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  1. #1
    Join Date
    Mar 2008
    Posts
    7

    Unanswered: Text Indexing Help

    I am wondering about text indexing as a solution to a problem I have. Basically I have 28 days of data, partitioned into day tables.

    Each day has approx 450,000,000 rows (so thats 12.6 billion for all 28 days) and I have a varchar2 column in each row which is a comma delimited string of ids (sorted), like this for example:

    a;b;c;
    a;b;
    b;c;
    c;d;e;

    I want the end user to be able to provide IDs for searching (via front end web page) and to then build out a dynamic sql to fetch the count of rows containing give ID combinations.

    So if they ask for id 'a' it would return 2, ids 'a' and 'b' = 3, etc. Without indexing I can just do

    SELECT count(*) from TABLE where column like '%a%';
    SELECT count(*) from TABLE where column like '%a%b%';

    My guess is this going to be ultra slow and I wonder is text indexing will help and how to implement it properly? Bear in mind I have a few thousand ids in the system, so would I have to create a few thousand indexes? (and is that even feasible?).

    Failing indexes, any other ideas anybody? I was figuring as an alternative to just possibly create a new table and extract the IDs into it and then query by joining the two tables on a common row id value....

    Thanks in advance.

  2. #2
    Join Date
    Aug 2003
    Location
    Where the Surf Meets the Turf @Del Mar, CA
    Posts
    7,776
    Provided Answers: 1
    >SELECT count(*) from TABLE where column like '%
    I suspect the SQL similar to the 1 above will always do a FTS on TABLE, because leading wildcard precludes use of index.
    You can lead some folks to knowledge, but you can not make them think.
    The average person thinks he's above average!
    For most folks, they don't know, what they don't know.
    Good judgement comes from experience. Experience comes from bad judgement.

  3. #3
    Join Date
    Mar 2008
    Posts
    7
    Right. Is that the case with both regex_like indexes and also ctxcat indexes?

    If so, what alternative could one do?

  4. #4
    Join Date
    Aug 2003
    Location
    Where the Surf Meets the Turf @Del Mar, CA
    Posts
    7,776
    Provided Answers: 1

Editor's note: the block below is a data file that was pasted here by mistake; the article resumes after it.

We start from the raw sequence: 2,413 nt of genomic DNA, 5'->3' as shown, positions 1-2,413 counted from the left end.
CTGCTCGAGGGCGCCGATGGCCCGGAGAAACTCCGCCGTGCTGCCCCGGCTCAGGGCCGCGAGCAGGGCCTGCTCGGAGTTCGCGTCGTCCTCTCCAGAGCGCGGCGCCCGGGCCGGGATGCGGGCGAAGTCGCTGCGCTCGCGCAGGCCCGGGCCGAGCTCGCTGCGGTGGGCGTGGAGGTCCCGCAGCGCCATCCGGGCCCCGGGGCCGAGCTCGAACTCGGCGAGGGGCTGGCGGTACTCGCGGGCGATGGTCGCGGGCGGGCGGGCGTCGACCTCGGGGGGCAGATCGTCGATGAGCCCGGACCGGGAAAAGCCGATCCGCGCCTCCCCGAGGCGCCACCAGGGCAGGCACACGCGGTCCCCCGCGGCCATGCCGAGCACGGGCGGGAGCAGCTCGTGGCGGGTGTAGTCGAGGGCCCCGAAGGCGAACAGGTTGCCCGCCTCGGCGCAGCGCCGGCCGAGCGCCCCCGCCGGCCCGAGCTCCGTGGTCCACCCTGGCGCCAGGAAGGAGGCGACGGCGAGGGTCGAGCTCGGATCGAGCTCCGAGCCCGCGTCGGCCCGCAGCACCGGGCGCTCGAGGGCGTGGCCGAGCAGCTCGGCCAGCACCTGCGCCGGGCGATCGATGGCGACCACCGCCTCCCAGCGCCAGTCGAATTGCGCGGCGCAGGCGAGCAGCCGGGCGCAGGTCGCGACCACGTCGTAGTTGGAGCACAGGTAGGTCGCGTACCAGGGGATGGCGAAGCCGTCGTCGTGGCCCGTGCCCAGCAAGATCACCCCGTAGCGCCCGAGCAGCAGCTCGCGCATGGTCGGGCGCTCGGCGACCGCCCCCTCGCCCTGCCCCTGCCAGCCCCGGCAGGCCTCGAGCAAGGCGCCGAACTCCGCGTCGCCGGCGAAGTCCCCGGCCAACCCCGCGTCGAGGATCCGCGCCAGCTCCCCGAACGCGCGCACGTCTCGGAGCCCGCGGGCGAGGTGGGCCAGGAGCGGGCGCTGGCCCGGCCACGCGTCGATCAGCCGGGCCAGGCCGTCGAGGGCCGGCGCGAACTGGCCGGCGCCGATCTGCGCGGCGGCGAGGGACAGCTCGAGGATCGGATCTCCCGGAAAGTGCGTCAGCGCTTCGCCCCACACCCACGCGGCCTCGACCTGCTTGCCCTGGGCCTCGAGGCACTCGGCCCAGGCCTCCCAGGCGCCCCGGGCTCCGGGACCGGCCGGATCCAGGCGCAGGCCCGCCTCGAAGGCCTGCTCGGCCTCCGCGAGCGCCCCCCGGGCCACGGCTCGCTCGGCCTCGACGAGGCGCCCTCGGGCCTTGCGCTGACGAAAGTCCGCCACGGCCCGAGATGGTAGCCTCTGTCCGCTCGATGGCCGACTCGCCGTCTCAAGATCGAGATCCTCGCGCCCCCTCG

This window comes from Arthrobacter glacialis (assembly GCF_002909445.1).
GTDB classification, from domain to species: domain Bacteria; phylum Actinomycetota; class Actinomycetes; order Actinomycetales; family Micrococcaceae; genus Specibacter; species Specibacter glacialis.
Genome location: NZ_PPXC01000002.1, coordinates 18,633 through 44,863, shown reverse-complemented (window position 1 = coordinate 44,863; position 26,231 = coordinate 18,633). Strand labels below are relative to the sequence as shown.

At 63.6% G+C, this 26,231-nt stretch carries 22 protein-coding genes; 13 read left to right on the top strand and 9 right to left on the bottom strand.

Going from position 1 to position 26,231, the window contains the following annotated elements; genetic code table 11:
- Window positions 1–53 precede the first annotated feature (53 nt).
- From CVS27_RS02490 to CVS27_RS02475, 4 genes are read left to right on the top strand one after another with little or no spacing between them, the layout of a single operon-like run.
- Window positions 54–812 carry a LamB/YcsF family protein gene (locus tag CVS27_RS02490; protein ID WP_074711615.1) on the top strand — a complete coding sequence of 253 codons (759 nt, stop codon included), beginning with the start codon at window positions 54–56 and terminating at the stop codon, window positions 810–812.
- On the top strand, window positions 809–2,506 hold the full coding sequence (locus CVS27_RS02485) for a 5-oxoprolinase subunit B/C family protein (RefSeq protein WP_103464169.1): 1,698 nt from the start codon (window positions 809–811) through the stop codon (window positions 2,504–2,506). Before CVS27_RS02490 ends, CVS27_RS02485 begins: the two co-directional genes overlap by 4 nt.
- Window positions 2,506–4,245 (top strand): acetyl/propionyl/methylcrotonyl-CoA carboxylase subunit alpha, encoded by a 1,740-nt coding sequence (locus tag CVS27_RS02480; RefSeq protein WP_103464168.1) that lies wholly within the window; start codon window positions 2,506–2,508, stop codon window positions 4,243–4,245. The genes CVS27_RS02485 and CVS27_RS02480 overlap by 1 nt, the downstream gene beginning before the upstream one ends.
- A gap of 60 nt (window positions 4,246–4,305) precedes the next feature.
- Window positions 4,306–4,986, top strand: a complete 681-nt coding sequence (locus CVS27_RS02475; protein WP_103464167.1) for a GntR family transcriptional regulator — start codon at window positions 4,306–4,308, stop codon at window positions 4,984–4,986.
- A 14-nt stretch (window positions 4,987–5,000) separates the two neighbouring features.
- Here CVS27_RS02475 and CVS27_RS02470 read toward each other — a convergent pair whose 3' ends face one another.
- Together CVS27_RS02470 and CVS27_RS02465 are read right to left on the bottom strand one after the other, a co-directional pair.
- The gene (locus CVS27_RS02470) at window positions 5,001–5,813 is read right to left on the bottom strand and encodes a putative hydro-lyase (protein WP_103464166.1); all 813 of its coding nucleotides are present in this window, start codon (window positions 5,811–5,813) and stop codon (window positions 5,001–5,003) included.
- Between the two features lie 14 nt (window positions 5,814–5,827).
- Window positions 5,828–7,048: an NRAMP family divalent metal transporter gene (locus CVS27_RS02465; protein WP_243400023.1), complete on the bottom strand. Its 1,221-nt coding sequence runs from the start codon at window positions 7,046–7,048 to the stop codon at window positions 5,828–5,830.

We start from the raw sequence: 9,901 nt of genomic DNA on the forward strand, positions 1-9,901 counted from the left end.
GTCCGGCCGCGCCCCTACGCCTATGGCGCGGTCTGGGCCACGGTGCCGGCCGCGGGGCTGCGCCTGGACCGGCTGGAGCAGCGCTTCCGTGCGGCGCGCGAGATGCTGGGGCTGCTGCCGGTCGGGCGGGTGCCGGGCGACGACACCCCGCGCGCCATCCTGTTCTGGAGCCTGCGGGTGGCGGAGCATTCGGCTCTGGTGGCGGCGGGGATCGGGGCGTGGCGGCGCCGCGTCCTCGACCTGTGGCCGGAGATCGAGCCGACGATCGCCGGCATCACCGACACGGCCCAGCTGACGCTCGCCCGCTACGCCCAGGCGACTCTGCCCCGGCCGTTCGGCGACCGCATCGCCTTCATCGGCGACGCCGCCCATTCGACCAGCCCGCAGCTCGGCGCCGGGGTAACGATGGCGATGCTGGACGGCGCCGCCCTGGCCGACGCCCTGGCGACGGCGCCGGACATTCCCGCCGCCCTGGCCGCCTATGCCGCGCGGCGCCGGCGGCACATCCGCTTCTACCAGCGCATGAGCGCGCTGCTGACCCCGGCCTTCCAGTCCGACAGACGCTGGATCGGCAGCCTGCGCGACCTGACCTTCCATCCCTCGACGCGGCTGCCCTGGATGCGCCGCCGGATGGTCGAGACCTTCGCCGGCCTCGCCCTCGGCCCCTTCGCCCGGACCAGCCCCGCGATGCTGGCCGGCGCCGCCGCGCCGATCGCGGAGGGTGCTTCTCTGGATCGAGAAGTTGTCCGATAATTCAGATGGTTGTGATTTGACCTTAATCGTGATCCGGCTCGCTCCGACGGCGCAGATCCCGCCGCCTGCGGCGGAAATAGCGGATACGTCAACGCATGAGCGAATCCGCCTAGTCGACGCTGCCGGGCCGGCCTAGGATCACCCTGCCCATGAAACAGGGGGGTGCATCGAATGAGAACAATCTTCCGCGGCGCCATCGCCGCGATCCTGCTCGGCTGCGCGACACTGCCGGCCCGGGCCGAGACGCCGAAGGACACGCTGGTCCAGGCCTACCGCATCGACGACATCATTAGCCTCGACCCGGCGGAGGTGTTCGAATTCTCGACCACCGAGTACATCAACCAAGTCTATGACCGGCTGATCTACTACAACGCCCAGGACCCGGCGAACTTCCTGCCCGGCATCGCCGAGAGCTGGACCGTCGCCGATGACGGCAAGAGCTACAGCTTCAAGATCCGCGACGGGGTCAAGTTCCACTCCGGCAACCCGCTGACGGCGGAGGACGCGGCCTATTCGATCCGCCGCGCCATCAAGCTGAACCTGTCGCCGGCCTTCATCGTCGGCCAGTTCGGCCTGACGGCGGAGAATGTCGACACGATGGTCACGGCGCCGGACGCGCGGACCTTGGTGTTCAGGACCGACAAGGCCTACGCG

>If so, what alternative could one do?
    You are asking, "how to make a pig fly?".
    Good Luck!
    You can lead some folks to knowledge, but you can not make them think.
    The average person thinks he's above average!
    For most folks, they don't know, what they don't know.
    Good judgement comes from experience. Experience comes from bad judgement.

  5. #5
    Join Date
    Mar 2008
    Posts
    7
    What kind of comment is that? I guess companies like Google make pigs fly then huh?

  6. #6
    Join Date
    Aug 2003
    Location
    Where the Surf Meets the Turf @Del Mar, CA
    Posts
    7,776
    Provided Answers: 1
    >I guess companies like Google make pigs fly then huh?
    You are making 2 unwarranted leaps in logic.
    1) that Google use SQL
    2) Even if SQL is used, that it contains '%ID10T'

    One needs to be smarter than the equipement he is (ab)using.
    You can lead some folks to knowledge, but you can not make them think.
    The average person thinks he's above average!
    For most folks, they don't know, what they don't know.
    Good judgement comes from experience. Experience comes from bad judgement.

  7. #7
    Join Date
    Mar 2008
    Posts
    7
    Not really. I am simply assuming that Oracle is an enterprise level database capable of indexing large amounts of text data. As somebody without a large amount experience in this domain (unlike you I wasn't born with this knowledge), I am also assuming this forum contains some knowledgeable engineers with real world experience in such a problem who might be able to simply offer some pertinent advice...

    ...but somehow there registration page let you into the system. It seems all that you actually know is how to be rude and how to solve a problem by saying it can't be done instead of actually thinking about how it *can* be done.

    I seriously do hope you don't do this stuff for living, I feel sorry for your boss and co-workers if you do.

    If you were actually smarter than the equipment you are using (as you suggest), then you might be able to tell less experienced users how to use it too, but I guess you really don't know how to use it all, hence why you troll around here all day instead.

  8. #8
    Join Date
    Jun 2004
    Location
    Liverpool, NY USA
    Posts
    2,509
    I suspect what they are saying is that instead of a varchar2 string containing flags, have a child table that would contain a link back to the parent and a single index row containing every flag. If you have 20 flags, you would have 20 rows.
    Bill
    You do not need a parachute to skydive. You only need a parachute to skydive twice.

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